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Performer Mayyadda singing at the University of Minnesota Juneteenth Celebration “We Are The Noise: The Echoes of Our Ancestors” captured on Saturday, June 15.
Best photos of June '24
Published June 23, 2024

Review: “For All The Dogs” by Drake

Drake’s eighth studio album feels bloated yet still showcases some noteworthy high-energy tracks.
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Image by Ava Weinreis
This is the rapper’s eighth studio album.

Capping off an extremely prolific few years where Drake released three solo albums, a collaborative album with 21 Savage and an extensive US tour celebrating his discography (à la Eras Tour), the Toronto rapper has finally released his eighth studio album after a delay and canceled tour dates.

After being critically panned with his 2022 house-influenced LP “Honestly Nevermind,” Drake backpedaled stylistically and played it safe on “For All The Dogs,” a tracklist dominated by his trademark atmospheric R&B sound as well as mainstream trends like rage rap and reggaeton. 

At 23 tracks, the album is too long despite some quality tracks. Without a focused central concept for the project, as well as a lack of musical variety in the second half of the album, the 84-minute runtime is simply not justified.

Starting off with a captivating and hypnotic orchestral soundscape, the album-opener “Virginia Beach” calls back to the iconic production of his lauded 2013 record “Nothing Was The Same” by using a reversed vocal sample, this time from Frank Ocean’s “Wise Man.” 

Despite some questionable lyrics like, “He gon’ find out that it’s on-site like W-W-W. On-site like dot-com, put a baby in you, you a hot mom,” Drake sets a dramatic tone for the album on “Virginia Beach” through the exquisite and almost haunting instrumental production.

After “Virginia Beach” comes “Amen,” featuring rising alt-rap artist Teezo Touchdown, who has had an eventful 2023 after having one of the most memorable features on Travis Scott’s “Utopia” and the release of his debut album in September. Teezo Touchdown adds a catchy melody to the track’s chorus through a collection of soulful vocal harmonies. While the feature is strong, the remainder of the song feels sonically vapid after the well-crafted opening.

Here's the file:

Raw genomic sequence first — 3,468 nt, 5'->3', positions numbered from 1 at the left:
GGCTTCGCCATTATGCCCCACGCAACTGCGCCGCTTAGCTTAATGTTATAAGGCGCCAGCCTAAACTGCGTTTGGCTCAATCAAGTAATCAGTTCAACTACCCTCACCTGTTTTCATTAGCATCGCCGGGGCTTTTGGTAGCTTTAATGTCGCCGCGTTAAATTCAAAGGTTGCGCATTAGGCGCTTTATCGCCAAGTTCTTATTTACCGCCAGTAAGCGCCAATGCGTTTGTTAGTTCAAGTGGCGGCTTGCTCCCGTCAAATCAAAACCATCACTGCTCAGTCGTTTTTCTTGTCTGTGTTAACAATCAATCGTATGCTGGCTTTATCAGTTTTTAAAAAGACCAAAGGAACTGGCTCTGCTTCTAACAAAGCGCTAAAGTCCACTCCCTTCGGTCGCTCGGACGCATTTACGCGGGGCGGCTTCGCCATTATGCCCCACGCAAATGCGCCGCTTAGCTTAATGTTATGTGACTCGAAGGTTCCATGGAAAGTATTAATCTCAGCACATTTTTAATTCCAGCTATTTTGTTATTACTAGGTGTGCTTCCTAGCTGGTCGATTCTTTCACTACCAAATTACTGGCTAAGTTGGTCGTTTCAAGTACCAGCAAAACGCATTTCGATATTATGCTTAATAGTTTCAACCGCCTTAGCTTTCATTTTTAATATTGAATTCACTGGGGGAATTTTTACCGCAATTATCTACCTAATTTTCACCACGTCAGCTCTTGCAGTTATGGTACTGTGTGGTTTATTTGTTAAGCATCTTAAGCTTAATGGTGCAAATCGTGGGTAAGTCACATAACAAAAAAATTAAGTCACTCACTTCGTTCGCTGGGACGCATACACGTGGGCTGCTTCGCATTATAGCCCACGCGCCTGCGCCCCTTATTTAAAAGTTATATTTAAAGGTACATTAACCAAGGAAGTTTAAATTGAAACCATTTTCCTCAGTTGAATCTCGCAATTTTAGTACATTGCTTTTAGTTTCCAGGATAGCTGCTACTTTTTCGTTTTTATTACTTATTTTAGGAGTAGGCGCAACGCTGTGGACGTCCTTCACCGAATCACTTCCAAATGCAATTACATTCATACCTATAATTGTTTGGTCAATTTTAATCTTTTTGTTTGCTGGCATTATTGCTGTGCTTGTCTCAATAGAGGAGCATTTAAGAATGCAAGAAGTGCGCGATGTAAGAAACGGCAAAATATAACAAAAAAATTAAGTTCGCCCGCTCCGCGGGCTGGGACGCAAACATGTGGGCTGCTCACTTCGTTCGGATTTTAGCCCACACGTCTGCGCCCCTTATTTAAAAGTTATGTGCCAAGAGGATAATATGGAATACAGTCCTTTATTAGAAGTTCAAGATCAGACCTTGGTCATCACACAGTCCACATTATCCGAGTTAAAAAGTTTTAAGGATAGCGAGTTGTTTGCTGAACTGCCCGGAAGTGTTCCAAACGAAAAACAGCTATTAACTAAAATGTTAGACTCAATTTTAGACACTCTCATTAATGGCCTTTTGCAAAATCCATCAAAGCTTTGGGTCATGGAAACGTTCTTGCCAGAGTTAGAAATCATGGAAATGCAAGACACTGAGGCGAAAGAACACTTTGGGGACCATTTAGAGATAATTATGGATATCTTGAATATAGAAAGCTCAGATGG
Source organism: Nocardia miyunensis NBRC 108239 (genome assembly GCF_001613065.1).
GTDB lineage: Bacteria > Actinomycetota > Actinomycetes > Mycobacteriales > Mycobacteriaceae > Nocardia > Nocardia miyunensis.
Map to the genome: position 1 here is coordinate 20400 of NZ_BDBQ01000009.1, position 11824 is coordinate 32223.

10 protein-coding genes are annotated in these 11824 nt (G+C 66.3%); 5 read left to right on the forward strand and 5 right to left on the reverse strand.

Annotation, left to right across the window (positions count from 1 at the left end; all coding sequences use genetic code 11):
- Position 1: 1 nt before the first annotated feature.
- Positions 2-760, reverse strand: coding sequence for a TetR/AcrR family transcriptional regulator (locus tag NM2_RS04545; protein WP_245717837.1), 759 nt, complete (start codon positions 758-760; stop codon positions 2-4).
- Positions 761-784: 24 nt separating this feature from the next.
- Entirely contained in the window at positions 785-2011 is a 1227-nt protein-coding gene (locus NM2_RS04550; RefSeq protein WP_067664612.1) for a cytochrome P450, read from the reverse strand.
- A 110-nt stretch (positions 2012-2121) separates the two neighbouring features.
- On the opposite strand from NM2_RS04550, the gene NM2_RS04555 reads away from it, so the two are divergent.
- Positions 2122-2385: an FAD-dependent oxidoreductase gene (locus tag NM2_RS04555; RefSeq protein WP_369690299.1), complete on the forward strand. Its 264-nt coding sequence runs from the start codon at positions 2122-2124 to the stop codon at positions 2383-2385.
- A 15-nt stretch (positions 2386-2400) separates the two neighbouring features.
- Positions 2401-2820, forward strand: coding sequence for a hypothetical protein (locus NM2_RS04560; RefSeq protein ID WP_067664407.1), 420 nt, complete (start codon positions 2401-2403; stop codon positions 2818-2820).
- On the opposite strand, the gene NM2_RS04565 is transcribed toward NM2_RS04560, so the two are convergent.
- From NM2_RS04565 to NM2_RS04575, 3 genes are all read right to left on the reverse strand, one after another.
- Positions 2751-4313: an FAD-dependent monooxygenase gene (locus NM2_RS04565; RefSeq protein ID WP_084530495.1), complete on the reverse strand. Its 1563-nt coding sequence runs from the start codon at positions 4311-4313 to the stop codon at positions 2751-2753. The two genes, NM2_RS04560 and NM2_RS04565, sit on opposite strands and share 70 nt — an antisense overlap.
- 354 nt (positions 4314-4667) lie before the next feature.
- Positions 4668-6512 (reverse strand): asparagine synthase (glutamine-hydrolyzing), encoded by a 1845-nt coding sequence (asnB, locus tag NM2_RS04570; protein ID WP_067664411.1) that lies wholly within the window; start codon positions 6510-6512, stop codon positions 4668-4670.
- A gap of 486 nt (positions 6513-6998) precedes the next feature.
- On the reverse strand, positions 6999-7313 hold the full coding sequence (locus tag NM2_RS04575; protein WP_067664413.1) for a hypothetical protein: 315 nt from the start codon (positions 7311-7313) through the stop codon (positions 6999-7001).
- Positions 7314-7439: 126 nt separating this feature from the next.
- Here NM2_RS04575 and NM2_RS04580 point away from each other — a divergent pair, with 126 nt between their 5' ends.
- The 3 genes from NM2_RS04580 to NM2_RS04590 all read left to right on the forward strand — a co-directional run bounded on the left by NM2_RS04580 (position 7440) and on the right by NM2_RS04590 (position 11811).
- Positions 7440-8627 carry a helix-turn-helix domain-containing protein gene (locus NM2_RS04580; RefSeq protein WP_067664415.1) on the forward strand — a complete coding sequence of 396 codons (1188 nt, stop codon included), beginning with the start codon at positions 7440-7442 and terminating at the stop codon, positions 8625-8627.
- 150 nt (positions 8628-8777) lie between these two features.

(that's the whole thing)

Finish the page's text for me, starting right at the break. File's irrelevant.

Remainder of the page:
As the album continues, Drake impressively starts rapping over rage-rap beats on the tracks “Fear of Heights” and “Daylight.” Echoing the production and vocal delivery of Playboi Carti’s ever-influential 2020 album “Whole Lotta Red,” Drake manages to pull off rapping in this style without sounding like he is desperately chasing the rage-rap trend. Remaining pretty melodic vocally, Drake changes it up a little bit by combining his signature singing with rage-rap beats. 

The moshpit-ready “Daylight” features a repetitive chorus signature to rappers like Playboi Carti, but at no point does it sound like Drake is trying to be someone he is not. It comes off as effortless, even if he wears his influences on his sleeve.

The strongest track on the album is “First Person Shooter” featuring J. Cole, which showcases a thumping trap beat garnished with samples of orchestral strings and ghostly-downpitched vocals. The track’s instrumental is extravagant and triumphant as Cole raps, “Love when they argue the hardest MC. Is it K-Dot? Is it Aubrey? Or me? We the big three like we started a league, but right now, I feel like Muhammad Ali.”

Despite quite a few noteworthy tracks with tight production and impressive vocal performances from Drake, this album is riddled with truly eye-roll-inducing bars. Prime examples include the lyrics from the SZA collaboration track “Slime You Out,” “July, that’s when I found out you lied,” the lazy wordplay featured on “Bahamas Promises” with “You put the ‘No’ in monogamy” and a line depicting a down-bad Drake on “Members Only,” “I live like forty minutes from you, that sex drive is crazy.” On “Members Only,” Drake revisits an infamous lyrical theme from his 2021 album “Certified Lover Boy” with the line “Feel like I’m bi ’cause you’re one of the guys, girl.”

A song that stands out on the album, “8am in Charlotte,” is not safe from a cringeworthy line that feels beyond parody: “I say, ‘We gotta talk about us,’ I feel like Jordan Peele. Could tell I’m gettin’ under your skin like a orange peel.” By rhyming Jordan Peele with orange peel, it is obvious Drake is the most inventive lyricist of all time.

While some of Drake’s goofy lines on this album border on cringe-worthy, some are legitimately funny, like the ridiculous “Tried Our Best” line “I swear to God, you think I’m Shakespeare

That’s why you always wanna play, right?”

Overall, the album’s latter half lacks an original musical direction, as the down-tempo R&B production across “Slime You Out,” “Bahamas Promises,” “Tried Our Best,” “Drew A Picasso” and “Members Only” blends together in unremarkable fashion. Interestingly enough, Drake sticking to a sound comparable to the “old Drake” happens to show up on the album’s most boring tracks.

Despite being front-loaded and featuring some head-scratching lyrics, “For All the Dogs” is an enjoyable listen. However, the album would be considerably better with a much leaner tracklist. Drizzy should focus on quality over quantity.

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